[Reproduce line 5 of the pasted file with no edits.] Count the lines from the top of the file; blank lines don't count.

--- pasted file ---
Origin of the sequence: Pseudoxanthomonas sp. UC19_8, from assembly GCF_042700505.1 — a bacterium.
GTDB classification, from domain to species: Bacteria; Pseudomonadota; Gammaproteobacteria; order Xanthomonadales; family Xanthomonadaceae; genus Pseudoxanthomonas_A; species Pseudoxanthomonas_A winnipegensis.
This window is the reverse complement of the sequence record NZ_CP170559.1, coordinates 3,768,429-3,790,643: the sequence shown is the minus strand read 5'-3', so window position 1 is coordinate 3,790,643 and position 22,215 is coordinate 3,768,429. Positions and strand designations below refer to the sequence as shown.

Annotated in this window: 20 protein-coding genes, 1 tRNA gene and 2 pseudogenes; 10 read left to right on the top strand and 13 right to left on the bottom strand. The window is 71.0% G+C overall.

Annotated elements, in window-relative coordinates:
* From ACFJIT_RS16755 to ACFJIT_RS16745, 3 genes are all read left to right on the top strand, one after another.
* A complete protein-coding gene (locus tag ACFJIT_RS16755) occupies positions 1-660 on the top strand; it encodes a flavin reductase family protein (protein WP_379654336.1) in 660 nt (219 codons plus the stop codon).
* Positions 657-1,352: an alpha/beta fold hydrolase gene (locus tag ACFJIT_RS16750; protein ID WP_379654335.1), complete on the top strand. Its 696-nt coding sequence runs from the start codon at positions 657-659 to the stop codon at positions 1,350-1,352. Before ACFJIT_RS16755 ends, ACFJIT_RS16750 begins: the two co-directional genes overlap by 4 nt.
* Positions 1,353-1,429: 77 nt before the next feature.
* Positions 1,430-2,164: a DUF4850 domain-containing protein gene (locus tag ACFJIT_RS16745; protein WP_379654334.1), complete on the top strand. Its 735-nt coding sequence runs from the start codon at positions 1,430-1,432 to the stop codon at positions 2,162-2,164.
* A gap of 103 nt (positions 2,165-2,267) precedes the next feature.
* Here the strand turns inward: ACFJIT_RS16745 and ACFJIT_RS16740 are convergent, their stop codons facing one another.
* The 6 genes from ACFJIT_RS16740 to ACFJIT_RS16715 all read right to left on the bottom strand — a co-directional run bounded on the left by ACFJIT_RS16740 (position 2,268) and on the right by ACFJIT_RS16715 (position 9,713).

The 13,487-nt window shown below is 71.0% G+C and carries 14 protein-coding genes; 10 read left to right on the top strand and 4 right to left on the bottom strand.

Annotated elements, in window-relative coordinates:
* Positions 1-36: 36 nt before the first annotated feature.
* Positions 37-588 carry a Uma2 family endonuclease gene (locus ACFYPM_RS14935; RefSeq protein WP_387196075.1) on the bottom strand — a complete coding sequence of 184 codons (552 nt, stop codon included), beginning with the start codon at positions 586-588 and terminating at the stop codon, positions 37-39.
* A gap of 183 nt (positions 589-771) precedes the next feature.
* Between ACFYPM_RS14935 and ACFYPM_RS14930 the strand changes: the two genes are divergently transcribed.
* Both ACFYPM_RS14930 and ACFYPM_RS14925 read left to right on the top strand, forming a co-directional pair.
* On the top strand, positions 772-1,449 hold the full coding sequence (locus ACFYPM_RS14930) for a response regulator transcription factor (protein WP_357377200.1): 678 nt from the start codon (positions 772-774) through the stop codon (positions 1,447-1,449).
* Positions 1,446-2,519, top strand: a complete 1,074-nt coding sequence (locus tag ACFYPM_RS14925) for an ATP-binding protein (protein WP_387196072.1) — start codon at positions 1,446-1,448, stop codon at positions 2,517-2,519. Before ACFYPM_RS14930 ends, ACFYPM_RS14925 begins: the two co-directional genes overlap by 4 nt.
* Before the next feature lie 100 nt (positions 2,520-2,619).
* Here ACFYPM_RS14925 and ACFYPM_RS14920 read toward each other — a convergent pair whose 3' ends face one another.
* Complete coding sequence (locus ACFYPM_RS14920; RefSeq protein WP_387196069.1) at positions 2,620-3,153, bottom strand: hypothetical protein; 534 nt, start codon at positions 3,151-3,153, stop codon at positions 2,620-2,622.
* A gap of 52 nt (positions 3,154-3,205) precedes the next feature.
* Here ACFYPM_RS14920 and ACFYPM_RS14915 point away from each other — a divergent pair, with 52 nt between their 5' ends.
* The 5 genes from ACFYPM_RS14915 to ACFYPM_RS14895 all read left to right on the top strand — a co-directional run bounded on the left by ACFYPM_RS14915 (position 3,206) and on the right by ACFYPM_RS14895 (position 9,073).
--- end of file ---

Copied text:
Annotated elements, in window-relative coordinates: